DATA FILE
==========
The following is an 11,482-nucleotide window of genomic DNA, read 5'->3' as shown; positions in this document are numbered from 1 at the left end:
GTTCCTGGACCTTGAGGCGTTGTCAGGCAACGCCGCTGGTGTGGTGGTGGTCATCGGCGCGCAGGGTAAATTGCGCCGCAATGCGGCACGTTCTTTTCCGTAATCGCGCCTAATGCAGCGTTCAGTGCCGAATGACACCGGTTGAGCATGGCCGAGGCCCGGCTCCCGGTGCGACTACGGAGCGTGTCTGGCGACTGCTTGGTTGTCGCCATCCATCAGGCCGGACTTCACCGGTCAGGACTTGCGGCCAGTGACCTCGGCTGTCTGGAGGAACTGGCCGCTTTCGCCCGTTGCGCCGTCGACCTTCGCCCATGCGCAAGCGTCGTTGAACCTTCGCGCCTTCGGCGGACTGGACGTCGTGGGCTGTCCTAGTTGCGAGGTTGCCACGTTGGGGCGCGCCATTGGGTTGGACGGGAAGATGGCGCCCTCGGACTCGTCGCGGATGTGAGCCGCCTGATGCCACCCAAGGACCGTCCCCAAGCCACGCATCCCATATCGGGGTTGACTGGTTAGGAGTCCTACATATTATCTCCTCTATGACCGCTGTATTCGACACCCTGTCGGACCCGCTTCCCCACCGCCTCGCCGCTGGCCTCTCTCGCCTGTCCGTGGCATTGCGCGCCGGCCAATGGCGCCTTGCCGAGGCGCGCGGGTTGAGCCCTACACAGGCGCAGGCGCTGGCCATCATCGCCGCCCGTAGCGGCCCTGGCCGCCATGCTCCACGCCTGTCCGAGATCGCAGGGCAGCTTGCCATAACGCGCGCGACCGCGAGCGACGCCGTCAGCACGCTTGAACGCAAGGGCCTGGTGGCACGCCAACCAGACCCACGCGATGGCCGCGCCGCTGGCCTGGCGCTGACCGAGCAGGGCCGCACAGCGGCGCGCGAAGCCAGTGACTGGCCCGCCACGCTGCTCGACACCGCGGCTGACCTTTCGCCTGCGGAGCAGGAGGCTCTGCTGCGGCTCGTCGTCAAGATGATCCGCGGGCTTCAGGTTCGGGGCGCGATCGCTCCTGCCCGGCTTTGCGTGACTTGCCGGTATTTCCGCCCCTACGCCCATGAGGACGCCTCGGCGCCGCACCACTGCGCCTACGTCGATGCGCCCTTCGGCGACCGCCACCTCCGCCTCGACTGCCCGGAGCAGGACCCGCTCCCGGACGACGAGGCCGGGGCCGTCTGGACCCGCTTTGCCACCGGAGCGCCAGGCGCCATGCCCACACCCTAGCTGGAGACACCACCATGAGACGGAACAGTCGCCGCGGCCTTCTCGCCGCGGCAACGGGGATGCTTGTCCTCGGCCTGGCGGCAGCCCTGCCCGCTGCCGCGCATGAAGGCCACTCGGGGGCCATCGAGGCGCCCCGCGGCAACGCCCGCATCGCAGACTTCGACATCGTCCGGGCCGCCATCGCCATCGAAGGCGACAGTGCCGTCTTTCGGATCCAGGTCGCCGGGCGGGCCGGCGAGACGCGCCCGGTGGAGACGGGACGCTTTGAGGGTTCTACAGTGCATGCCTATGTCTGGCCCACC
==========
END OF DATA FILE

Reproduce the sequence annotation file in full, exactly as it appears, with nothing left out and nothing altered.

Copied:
The following is an 11,482-nucleotide window of genomic DNA, read 5'->3' as shown; positions in this document are numbered from 1 at the left end:
GTTCCTGGACCTTGAGGCGTTGTCAGGCAACGCCGCTGGTGTGGTGGTGGTCATCGGCGCGCAGGGTAAATTGCGCCGCAATGCGGCACGTTCTTTTCCGTAATCGCGCCTAATGCAGCGTTCAGTGCCGAATGACACCGGTTGAGCATGGCCGAGGCCCGGCTCCCGGTGCGACTACGGAGCGTGTCTGGCGACTGCTTGGTTGTCGCCATCCATCAGGCCGGACTTCACCGGTCAGGACTTGCGGCCAGTGACCTCGGCTGTCTGGAGGAACTGGCCGCTTTCGCCCGTTGCGCCGTCGACCTTCGCCCATGCGCAAGCGTCGTTGAACCTTCGCGCCTTCGGCGGACTGGACGTCGTGGGCTGTCCTAGTTGCGAGGTTGCCACGTTGGGGCGCGCCATTGGGTTGGACGGGAAGATGGCGCCCTCGGACTCGTCGCGGATGTGAGCCGCCTGATGCCACCCAAGGACCGTCCCCAAGCCACGCATCCCATATCGGGGTTGACTGGTTAGGAGTCCTACATATTATCTCCTCTATGACCGCTGTATTCGACACCCTGTCGGACCCGCTTCCCCACCGCCTCGCCGCTGGCCTCTCTCGCCTGTCCGTGGCATTGCGCGCCGGCCAATGGCGCCTTGCCGAGGCGCGCGGGTTGAGCCCTACACAGGCGCAGGCGCTGGCCATCATCGCCGCCCGTAGCGGCCCTGGCCGCCATGCTCCACGCCTGTCCGAGATCGCAGGGCAGCTTGCCATAACGCGCGCGACCGCGAGCGACGCCGTCAGCACGCTTGAACGCAAGGGCCTGGTGGCACGCCAACCAGACCCACGCGATGGCCGCGCCGCTGGCCTGGCGCTGACCGAGCAGGGCCGCACAGCGGCGCGCGAAGCCAGTGACTGGCCCGCCACGCTGCTCGACACCGCGGCTGACCTTTCGCCTGCGGAGCAGGAGGCTCTGCTGCGGCTCGTCGTCAAGATGATCCGCGGGCTTCAGGTTCGGGGCGCGATCGCTCCTGCCCGGCTTTGCGTGACTTGCCGGTATTTCCGCCCCTACGCCCATGAGGACGCCTCGGCGCCGCACCACTGCGCCTACGTCGATGCGCCCTTCGGCGACCGCCACCTCCGCCTCGACTGCCCGGAGCAGGACCCGCTCCCGGACGACGAGGCCGGGGCCGTCTGGACCCGCTTTGCCACCGGAGCGCCAGGCGCCATGCCCACACCCTAGCTGGAGACACCACCATGAGACGGAACAGTCGCCGCGGCCTTCTCGCCGCGGCAACGGGGATGCTTGTCCTCGGCCTGGCGGCAGCCCTGCCCGCTGCCGCGCATGAAGGCCACTCGGGGGCCATCGAGGCGCCCCGCGGCAACGCCCGCATCGCAGACTTCGACATCGTCCGGGCCGCCATCGCCATCGAAGGCGACAGTGCCGTCTTTCGGATCCAGGTCGCCGGGCGGGCCGGCGAGACGCGCCCGGTGGAGACGGGACGCTTTGAGGGTTCTACAGTGCATGCCTATGTCTGGCCCACC